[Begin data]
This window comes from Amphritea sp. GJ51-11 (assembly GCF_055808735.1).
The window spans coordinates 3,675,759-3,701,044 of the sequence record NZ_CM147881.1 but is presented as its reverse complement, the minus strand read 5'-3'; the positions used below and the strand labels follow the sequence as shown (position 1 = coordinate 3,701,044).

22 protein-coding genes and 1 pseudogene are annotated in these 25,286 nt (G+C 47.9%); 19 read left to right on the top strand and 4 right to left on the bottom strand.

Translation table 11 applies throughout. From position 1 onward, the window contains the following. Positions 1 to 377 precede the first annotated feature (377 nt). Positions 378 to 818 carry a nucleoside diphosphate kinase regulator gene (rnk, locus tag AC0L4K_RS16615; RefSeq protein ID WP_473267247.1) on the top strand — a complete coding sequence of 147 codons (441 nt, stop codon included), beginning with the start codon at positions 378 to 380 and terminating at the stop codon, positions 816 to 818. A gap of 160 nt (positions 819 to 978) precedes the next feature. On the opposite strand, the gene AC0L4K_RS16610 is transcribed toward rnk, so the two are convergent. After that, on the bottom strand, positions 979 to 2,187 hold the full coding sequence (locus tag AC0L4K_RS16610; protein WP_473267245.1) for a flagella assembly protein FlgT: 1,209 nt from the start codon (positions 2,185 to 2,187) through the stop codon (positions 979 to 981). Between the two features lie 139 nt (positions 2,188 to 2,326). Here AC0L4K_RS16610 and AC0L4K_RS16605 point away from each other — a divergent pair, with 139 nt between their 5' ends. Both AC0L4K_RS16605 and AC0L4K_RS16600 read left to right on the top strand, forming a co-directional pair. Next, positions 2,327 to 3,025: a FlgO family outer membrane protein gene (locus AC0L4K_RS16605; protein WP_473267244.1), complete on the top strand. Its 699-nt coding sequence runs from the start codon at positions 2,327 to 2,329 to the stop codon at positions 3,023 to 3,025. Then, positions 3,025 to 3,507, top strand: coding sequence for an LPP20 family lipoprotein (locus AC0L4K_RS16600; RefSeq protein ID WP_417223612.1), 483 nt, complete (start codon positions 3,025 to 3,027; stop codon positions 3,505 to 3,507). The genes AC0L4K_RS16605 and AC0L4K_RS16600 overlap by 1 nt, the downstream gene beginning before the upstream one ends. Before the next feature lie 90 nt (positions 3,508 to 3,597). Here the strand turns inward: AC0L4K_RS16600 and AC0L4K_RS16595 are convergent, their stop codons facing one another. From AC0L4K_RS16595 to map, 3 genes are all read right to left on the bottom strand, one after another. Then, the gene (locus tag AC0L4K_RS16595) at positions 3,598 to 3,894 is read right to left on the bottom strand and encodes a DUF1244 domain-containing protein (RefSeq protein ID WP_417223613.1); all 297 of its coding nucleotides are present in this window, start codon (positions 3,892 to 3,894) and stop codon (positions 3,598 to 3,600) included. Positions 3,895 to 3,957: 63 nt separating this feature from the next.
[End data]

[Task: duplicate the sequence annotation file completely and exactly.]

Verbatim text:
This window comes from Amphritea sp. GJ51-11 (assembly GCF_055808735.1).
The window spans coordinates 3,675,759-3,701,044 of the sequence record NZ_CM147881.1 but is presented as its reverse complement, the minus strand read 5'-3'; the positions used below and the strand labels follow the sequence as shown (position 1 = coordinate 3,701,044).

22 protein-coding genes and 1 pseudogene are annotated in these 25,286 nt (G+C 47.9%); 19 read left to right on the top strand and 4 right to left on the bottom strand.

Translation table 11 applies throughout. From position 1 onward, the window contains the following. Positions 1 to 377 precede the first annotated feature (377 nt). Positions 378 to 818 carry a nucleoside diphosphate kinase regulator gene (rnk, locus tag AC0L4K_RS16615; RefSeq protein ID WP_473267247.1) on the top strand — a complete coding sequence of 147 codons (441 nt, stop codon included), beginning with the start codon at positions 378 to 380 and terminating at the stop codon, positions 816 to 818. A gap of 160 nt (positions 819 to 978) precedes the next feature. On the opposite strand, the gene AC0L4K_RS16610 is transcribed toward rnk, so the two are convergent. After that, on the bottom strand, positions 979 to 2,187 hold the full coding sequence (locus tag AC0L4K_RS16610; protein WP_473267245.1) for a flagella assembly protein FlgT: 1,209 nt from the start codon (positions 2,185 to 2,187) through the stop codon (positions 979 to 981). Between the two features lie 139 nt (positions 2,188 to 2,326). Here AC0L4K_RS16610 and AC0L4K_RS16605 point away from each other — a divergent pair, with 139 nt between their 5' ends. Both AC0L4K_RS16605 and AC0L4K_RS16600 read left to right on the top strand, forming a co-directional pair. Next, positions 2,327 to 3,025: a FlgO family outer membrane protein gene (locus AC0L4K_RS16605; protein WP_473267244.1), complete on the top strand. Its 699-nt coding sequence runs from the start codon at positions 2,327 to 2,329 to the stop codon at positions 3,023 to 3,025. Then, positions 3,025 to 3,507, top strand: coding sequence for an LPP20 family lipoprotein (locus AC0L4K_RS16600; RefSeq protein ID WP_417223612.1), 483 nt, complete (start codon positions 3,025 to 3,027; stop codon positions 3,505 to 3,507). The genes AC0L4K_RS16605 and AC0L4K_RS16600 overlap by 1 nt, the downstream gene beginning before the upstream one ends. Before the next feature lie 90 nt (positions 3,508 to 3,597). Here the strand turns inward: AC0L4K_RS16600 and AC0L4K_RS16595 are convergent, their stop codons facing one another. From AC0L4K_RS16595 to map, 3 genes are all read right to left on the bottom strand, one after another. Then, the gene (locus tag AC0L4K_RS16595) at positions 3,598 to 3,894 is read right to left on the bottom strand and encodes a DUF1244 domain-containing protein (RefSeq protein ID WP_417223613.1); all 297 of its coding nucleotides are present in this window, start codon (positions 3,892 to 3,894) and stop codon (positions 3,598 to 3,600) included. Positions 3,895 to 3,957: 63 nt separating this feature from the next.